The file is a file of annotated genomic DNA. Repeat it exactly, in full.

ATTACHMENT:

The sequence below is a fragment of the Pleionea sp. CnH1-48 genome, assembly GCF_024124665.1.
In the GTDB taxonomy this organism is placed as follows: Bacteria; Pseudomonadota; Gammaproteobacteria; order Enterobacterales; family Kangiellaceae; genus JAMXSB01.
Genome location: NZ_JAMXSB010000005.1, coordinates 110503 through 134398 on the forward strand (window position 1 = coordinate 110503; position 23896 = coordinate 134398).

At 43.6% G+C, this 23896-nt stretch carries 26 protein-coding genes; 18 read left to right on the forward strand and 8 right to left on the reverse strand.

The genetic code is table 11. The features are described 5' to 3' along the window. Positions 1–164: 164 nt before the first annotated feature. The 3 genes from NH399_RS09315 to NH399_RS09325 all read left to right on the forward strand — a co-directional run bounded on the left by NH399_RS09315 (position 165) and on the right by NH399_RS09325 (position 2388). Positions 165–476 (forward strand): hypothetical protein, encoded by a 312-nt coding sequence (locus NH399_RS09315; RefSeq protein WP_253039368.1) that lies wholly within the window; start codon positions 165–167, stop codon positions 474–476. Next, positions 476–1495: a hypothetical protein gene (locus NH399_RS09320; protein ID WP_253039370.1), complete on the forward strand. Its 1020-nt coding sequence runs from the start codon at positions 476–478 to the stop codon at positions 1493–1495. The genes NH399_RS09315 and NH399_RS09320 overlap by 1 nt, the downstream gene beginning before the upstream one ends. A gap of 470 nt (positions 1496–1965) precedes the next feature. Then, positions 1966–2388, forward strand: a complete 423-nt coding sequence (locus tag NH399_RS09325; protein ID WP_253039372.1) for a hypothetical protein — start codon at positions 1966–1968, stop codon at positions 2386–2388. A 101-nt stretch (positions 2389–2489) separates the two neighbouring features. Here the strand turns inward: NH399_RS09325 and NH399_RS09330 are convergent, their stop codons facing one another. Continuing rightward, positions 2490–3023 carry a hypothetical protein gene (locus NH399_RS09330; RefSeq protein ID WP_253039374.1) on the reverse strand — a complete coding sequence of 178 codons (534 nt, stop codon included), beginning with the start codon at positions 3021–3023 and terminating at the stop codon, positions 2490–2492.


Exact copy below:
The sequence below is a fragment of the Pleionea sp. CnH1-48 genome, assembly GCF_024124665.1.
In the GTDB taxonomy this organism is placed as follows: Bacteria; Pseudomonadota; Gammaproteobacteria; order Enterobacterales; family Kangiellaceae; genus JAMXSB01.
Genome location: NZ_JAMXSB010000005.1, coordinates 110503 through 134398 on the forward strand (window position 1 = coordinate 110503; position 23896 = coordinate 134398).

At 43.6% G+C, this 23896-nt stretch carries 26 protein-coding genes; 18 read left to right on the forward strand and 8 right to left on the reverse strand.

The genetic code is table 11. The features are described 5' to 3' along the window. Positions 1–164: 164 nt before the first annotated feature. The 3 genes from NH399_RS09315 to NH399_RS09325 all read left to right on the forward strand — a co-directional run bounded on the left by NH399_RS09315 (position 165) and on the right by NH399_RS09325 (position 2388). Positions 165–476 (forward strand): hypothetical protein, encoded by a 312-nt coding sequence (locus NH399_RS09315; RefSeq protein WP_253039368.1) that lies wholly within the window; start codon positions 165–167, stop codon positions 474–476. Next, positions 476–1495: a hypothetical protein gene (locus NH399_RS09320; protein ID WP_253039370.1), complete on the forward strand. Its 1020-nt coding sequence runs from the start codon at positions 476–478 to the stop codon at positions 1493–1495. The genes NH399_RS09315 and NH399_RS09320 overlap by 1 nt, the downstream gene beginning before the upstream one ends. A gap of 470 nt (positions 1496–1965) precedes the next feature. Then, positions 1966–2388, forward strand: a complete 423-nt coding sequence (locus tag NH399_RS09325; protein ID WP_253039372.1) for a hypothetical protein — start codon at positions 1966–1968, stop codon at positions 2386–2388. A 101-nt stretch (positions 2389–2489) separates the two neighbouring features. Here the strand turns inward: NH399_RS09325 and NH399_RS09330 are convergent, their stop codons facing one another. Continuing rightward, positions 2490–3023 carry a hypothetical protein gene (locus NH399_RS09330; RefSeq protein ID WP_253039374.1) on the reverse strand — a complete coding sequence of 178 codons (534 nt, stop codon included), beginning with the start codon at positions 3021–3023 and terminating at the stop codon, positions 2490–2492.